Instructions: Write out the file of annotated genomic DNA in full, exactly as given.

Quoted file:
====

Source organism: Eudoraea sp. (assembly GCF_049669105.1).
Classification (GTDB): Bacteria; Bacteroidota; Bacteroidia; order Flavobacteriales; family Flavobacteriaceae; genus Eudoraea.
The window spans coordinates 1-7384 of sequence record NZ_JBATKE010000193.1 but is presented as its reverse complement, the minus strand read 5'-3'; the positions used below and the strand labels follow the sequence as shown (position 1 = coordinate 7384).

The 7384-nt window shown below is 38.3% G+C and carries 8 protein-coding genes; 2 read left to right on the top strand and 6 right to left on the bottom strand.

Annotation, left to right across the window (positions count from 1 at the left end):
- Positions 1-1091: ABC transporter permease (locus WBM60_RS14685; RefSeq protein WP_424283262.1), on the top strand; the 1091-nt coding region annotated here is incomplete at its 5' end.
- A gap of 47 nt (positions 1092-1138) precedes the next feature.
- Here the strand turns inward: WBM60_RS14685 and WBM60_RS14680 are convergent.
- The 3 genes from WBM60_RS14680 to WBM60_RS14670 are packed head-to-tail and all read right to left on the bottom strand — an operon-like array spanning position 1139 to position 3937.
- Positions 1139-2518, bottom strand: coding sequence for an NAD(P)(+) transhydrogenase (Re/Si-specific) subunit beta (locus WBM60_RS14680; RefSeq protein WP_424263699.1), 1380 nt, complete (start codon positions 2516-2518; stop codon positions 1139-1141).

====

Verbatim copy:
Source organism: Eudoraea sp. (assembly GCF_049669105.1).
Classification (GTDB): Bacteria; Bacteroidota; Bacteroidia; order Flavobacteriales; family Flavobacteriaceae; genus Eudoraea.
The window spans coordinates 1-7384 of sequence record NZ_JBATKE010000193.1 but is presented as its reverse complement, the minus strand read 5'-3'; the positions used below and the strand labels follow the sequence as shown (position 1 = coordinate 7384).

The 7384-nt window shown below is 38.3% G+C and carries 8 protein-coding genes; 2 read left to right on the top strand and 6 right to left on the bottom strand.

Annotation, left to right across the window (positions count from 1 at the left end):
- Positions 1-1091: ABC transporter permease (locus WBM60_RS14685; RefSeq protein WP_424283262.1), on the top strand; the 1091-nt coding region annotated here is incomplete at its 5' end.
- A gap of 47 nt (positions 1092-1138) precedes the next feature.
- Here the strand turns inward: WBM60_RS14685 and WBM60_RS14680 are convergent.
- The 3 genes from WBM60_RS14680 to WBM60_RS14670 are packed head-to-tail and all read right to left on the bottom strand — an operon-like array spanning position 1139 to position 3937.
- Positions 1139-2518, bottom strand: coding sequence for an NAD(P)(+) transhydrogenase (Re/Si-specific) subunit beta (locus WBM60_RS14680; RefSeq protein WP_424263699.1), 1380 nt, complete (start codon positions 2516-2518; stop codon positions 1139-1141).